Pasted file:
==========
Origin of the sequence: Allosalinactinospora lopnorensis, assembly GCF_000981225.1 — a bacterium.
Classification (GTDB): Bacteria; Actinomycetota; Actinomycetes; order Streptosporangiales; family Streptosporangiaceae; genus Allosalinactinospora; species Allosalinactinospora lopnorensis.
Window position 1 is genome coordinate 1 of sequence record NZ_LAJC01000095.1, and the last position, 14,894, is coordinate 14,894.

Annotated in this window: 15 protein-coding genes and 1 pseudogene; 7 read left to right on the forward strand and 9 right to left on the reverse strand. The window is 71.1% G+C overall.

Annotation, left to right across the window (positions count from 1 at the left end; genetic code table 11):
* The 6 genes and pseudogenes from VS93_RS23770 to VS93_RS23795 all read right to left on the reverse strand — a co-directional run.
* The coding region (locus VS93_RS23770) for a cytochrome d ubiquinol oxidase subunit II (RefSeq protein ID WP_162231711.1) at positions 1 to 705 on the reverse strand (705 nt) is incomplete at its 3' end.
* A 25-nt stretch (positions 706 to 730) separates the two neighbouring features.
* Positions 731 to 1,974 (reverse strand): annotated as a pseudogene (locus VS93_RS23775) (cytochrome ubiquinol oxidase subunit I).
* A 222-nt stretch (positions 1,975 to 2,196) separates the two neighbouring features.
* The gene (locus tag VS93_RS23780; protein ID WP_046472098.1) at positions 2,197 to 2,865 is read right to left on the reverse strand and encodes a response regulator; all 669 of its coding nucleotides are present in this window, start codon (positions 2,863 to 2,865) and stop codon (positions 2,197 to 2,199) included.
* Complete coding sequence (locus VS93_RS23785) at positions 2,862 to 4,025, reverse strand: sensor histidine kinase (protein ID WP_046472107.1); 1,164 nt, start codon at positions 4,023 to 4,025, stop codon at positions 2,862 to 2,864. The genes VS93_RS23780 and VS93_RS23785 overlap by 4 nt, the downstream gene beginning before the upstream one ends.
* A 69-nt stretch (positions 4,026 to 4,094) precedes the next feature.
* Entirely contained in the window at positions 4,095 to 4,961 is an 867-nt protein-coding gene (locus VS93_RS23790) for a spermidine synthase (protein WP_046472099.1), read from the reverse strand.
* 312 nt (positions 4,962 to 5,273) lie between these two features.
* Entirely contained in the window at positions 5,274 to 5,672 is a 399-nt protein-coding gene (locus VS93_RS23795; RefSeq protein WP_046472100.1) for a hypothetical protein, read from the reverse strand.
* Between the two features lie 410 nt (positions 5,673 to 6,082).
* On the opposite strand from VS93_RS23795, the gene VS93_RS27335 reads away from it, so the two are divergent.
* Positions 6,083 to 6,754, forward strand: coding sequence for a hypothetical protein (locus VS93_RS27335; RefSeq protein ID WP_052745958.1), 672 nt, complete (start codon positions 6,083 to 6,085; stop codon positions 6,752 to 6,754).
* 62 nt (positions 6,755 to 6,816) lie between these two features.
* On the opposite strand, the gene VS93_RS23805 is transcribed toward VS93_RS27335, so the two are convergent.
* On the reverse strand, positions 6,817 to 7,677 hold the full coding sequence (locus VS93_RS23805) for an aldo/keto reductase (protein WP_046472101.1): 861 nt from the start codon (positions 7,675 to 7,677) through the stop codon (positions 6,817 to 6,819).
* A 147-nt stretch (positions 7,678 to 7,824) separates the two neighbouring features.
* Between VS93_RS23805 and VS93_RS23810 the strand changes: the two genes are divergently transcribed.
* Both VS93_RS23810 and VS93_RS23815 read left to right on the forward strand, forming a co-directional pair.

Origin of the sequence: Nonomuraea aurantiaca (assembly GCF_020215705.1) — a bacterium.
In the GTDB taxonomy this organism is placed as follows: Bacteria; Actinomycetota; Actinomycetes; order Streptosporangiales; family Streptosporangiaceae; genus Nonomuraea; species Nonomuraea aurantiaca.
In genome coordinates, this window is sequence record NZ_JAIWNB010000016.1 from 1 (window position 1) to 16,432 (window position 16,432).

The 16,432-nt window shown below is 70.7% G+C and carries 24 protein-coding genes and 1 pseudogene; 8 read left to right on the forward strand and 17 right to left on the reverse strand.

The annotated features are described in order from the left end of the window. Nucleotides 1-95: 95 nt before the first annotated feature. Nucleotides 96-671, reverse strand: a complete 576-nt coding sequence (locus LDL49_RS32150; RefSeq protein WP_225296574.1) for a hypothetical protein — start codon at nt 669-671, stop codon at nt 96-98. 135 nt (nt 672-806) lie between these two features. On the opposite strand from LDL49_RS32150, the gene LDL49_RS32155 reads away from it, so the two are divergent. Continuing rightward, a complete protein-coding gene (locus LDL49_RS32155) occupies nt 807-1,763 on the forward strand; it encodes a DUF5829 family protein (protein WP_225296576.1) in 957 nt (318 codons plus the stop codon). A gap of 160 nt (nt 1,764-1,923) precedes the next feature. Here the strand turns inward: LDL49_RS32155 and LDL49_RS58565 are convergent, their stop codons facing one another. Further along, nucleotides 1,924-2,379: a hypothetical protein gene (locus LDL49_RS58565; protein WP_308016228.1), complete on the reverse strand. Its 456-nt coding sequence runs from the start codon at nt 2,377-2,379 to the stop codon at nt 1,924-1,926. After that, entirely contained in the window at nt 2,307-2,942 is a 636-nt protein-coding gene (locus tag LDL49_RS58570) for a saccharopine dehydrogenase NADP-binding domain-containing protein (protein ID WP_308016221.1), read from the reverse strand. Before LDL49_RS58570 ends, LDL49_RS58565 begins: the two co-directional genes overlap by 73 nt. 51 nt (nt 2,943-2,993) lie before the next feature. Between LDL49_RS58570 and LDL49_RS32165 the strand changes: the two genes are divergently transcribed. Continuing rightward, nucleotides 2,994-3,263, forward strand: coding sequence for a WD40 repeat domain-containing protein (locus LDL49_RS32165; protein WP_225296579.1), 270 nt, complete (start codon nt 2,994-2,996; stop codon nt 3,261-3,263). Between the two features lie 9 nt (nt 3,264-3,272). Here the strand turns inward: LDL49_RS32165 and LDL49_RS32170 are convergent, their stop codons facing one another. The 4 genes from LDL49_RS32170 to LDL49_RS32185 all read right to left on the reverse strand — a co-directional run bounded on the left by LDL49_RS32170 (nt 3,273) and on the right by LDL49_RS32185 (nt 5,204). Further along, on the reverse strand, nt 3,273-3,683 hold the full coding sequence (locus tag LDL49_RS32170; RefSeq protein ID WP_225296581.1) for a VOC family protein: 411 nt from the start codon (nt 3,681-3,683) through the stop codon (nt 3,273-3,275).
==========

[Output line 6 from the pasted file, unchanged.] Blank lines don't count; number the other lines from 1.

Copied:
* The 6 genes and pseudogenes from VS93_RS23770 to VS93_RS23795 all read right to left on the reverse strand — a co-directional run.